Payment processing giant Mastercard recently filed a new patent to enhance the privacy of cryptocurrency transactions. Mastercard filed the patent with the U.S. Patents and Trademark Office on Thursday, December 6th.
The patent application basically talks of making blockchain transactions completely anonymous, right from the point of origin to the final amount transaction. The patent talks about the system using an “intermediate address” while the transaction interacts with the public key.
Upon storing the transaction data, a new transaction and digital signature will be generated using a private key. Later, the new transaction data with the destination address and the payment amount is sent.
The patent filing notes that this method “would result in showing the user only transferring funds to and receiving funds from a small number of addresses that are also involved in a significantly large volume of transactions with various other users, thereby rendering the data innocuous.”
One can also hide the payment information using multiple transfers through multiple addresses.
Users Preferring Anonymous Blockchain Transactions
The patent goes to note that users are “flocking to various digital currencies,” while preferring “the anonymity of blockchain transactions.” Mastercard says that “specifically, it is often extremely difficult to identify the user behind a blockchain address.” It means that “an individual can transfer or receive funds utilizing a blockchain while keeping a high level of anonymity.”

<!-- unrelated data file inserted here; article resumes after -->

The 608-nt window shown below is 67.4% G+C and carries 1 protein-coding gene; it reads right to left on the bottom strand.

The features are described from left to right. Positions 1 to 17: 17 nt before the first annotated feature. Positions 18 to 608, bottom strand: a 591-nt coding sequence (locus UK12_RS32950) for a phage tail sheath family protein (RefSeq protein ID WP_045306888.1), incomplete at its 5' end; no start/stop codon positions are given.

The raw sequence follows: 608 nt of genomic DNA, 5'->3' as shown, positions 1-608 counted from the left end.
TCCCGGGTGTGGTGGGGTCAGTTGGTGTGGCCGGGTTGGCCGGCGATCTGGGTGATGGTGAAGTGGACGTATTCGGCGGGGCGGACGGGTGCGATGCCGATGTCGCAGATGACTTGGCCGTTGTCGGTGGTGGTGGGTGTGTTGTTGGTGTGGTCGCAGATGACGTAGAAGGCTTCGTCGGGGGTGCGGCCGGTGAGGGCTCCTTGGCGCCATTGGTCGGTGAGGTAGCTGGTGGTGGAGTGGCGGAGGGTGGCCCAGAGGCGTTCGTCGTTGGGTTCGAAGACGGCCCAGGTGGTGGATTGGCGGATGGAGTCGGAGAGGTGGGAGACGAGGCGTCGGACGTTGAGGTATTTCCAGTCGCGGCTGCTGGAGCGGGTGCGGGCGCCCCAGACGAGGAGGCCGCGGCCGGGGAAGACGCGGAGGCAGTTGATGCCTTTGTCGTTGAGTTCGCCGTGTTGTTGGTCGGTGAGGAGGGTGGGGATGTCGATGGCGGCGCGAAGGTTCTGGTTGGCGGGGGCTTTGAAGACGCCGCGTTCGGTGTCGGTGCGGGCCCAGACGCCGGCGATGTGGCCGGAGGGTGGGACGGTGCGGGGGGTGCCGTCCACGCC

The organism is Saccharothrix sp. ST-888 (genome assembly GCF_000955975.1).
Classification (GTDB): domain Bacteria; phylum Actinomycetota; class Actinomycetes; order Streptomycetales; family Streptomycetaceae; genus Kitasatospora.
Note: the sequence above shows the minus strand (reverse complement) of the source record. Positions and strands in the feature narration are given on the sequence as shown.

The patent says that the public data of several blockchain networks allows for easy scrutiny into it. Furthermore, “the nature of the blockchain as an immutable ledger” makes complete anonymity impossible.
The application concludes saying “there is a need for a technical solution to increase the anonymity of a wallet and the user associated therewith in a blockchain.”
Will It Go Well With the Regulations
Mastercard patent comes just at the time when the U.S. Regulators are issuing red flags to privacy-focused coins and blockchain networks. Last week, Nov. 30, the U.S. Department of Homeland Security released a pre-solicitation notice demanding the development of sophisticated surveillance tools that can help them see the transactions of privacy-focused digital currencies.
The U.S. regulators say that privacy-coin transactions foster the illegal transfer of money making it difficult to nab the culprits.
“While these features are desirable, there is similarly a compelling interest in tracing and understanding transactions and actions on the blockchain of an illegal nature,” the notice reads.
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